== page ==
16 June 2010

2010 Soccer World Cup (Eish!)

So, “World Cup Fever” is here (apparently)… I don’t know about you, but I’m not feeling it. The sound of vuvuzela’s is annoying, the hawkers at robots are annoying, the need for a SSC and FAC to go do circuits is annoying, and I find soccer plain boring.

No photographers are allowed on the active side of Stellenbosch airfield. I honestly don’t know why; what’s the difference between standing on the one side of the fence and taking photos, and standing on the other side of the fence taking photos? Not much except for angle and distance. Or one could just stand on the balcony and get a nice view of pretty much the whole airfield. Just do go on ‘that’ side of the fence, or the cops WILL have a word with you. I know this from experience.

Four words come to mind: “Stupid World Cup Restrictions”.

I’m on holiday now, and I’m supposed to be doing all this assigned holiday school work. Needless to say I went to the library and picked up a couple of books (ok, 7), and I’m working my way through them. Studying? What’s that?

I have, however, started studying Met for my CPL. I’ll be attempting Met and Human Performance on 20 July. Scary thought. But I’m glad that I’m doing something productive, and it actually feels kind of good to be studying that stuff again.

Oh, it’s snowing. Happy happy! I don’t like the cold that much, but I love looking at the snow on the mountains. There isn’t much, but I’m sure more will fall in the next few weeks.

01 June 2010

Charlie 152

Tuesday, 1 June

Today was quite a big day for me. I wrote my final mid-year exam paper this morning, and I go on holiday next week. Needless to say I’m excited!

Not only did I complete my exams, but I’ve also completed my Cessna 152 conversion. It’s only taken me a few months!

Thinking back on today, it feels like the events happened weeks ago. It’s got that surreal feeling. I’m sure you’ve experienced something like it at least once before.

I was tired. Writing a 3 hour chemistry exam isn’t fun, especially for someone who detests chem as much as I do. After some lunch and a power nap, I headed off to the airfield for my long-awaited C152 flight.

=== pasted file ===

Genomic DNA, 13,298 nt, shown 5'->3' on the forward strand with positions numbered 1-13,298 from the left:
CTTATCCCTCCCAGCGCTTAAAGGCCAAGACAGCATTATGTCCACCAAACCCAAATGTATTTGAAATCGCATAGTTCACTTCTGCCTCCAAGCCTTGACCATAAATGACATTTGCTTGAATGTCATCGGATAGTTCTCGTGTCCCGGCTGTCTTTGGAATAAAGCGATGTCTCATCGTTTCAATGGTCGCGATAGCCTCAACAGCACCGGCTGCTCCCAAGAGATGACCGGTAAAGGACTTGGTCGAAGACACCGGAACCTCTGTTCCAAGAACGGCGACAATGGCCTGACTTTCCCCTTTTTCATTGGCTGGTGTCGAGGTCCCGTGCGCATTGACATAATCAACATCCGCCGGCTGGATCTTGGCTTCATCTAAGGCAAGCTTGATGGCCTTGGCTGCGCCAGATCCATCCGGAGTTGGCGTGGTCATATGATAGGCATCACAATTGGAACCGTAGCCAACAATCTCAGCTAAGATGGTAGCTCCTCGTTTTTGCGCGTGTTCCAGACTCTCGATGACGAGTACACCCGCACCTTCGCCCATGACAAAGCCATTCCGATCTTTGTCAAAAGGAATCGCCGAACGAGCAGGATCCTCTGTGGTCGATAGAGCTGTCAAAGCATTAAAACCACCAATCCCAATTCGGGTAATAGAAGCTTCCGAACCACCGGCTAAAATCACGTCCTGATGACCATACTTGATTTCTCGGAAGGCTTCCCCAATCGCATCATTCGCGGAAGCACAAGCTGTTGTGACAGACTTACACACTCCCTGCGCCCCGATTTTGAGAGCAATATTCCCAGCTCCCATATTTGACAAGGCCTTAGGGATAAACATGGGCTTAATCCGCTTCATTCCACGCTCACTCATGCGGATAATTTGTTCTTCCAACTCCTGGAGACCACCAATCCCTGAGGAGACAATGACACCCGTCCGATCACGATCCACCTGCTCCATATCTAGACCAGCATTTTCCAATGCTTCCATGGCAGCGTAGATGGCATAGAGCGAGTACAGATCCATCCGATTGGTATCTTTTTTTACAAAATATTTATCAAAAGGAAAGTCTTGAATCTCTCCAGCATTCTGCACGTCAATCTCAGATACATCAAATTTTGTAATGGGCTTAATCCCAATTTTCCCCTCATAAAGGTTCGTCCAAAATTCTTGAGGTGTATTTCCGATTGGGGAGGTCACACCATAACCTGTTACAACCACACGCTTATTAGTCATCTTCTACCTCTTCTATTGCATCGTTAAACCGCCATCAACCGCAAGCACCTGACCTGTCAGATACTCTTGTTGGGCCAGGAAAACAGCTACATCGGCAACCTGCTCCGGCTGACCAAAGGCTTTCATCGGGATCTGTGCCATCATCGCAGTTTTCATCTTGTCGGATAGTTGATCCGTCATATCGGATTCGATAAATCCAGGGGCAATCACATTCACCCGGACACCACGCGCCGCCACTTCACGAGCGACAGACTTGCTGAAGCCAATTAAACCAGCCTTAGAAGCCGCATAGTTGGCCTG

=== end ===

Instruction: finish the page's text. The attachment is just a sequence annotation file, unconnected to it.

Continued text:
It felt so weird having to fill in the authorization sheets; the last time I had to do that was in December. How time flies. Paperwork done, I headed to trusty ZS-LSN and did a pre-flight. I remembered everything, surprisingly enough. Then my instructor told me to climb in and get comfortable while he went to grab his headset.

Checklist in hand, I re-familiarized myself with the cockpit. I was feeling surprisingly calm. Soon we were taxing to the holding point of runway 19. I realized that I was having absolutely no trouble taxiing the tin-can, and asked myself what had changed (normally my turning is surprisingly jerky).

Sitting at the holding point, I went through the checklist, asking my instructor about things every now and then. For someone who has very little experience in that aircraft, I felt I was doing quite well.

Soon we were lined up for take-off, and I went through the last of the checks. What To Do Last: Wind, Transponder, DI, Lights.
The windsock barely moved, transponder was set to Alt, DI was aligned, and the lights stayed off (except for the beacon).

I slowly opened the throttle, and we set off down the runway. At 50kts I raised the nose, and at 60kts we were airborne. Climbing at 70kts, we reached the circuit altitude of 1300ft faster than what I was used to.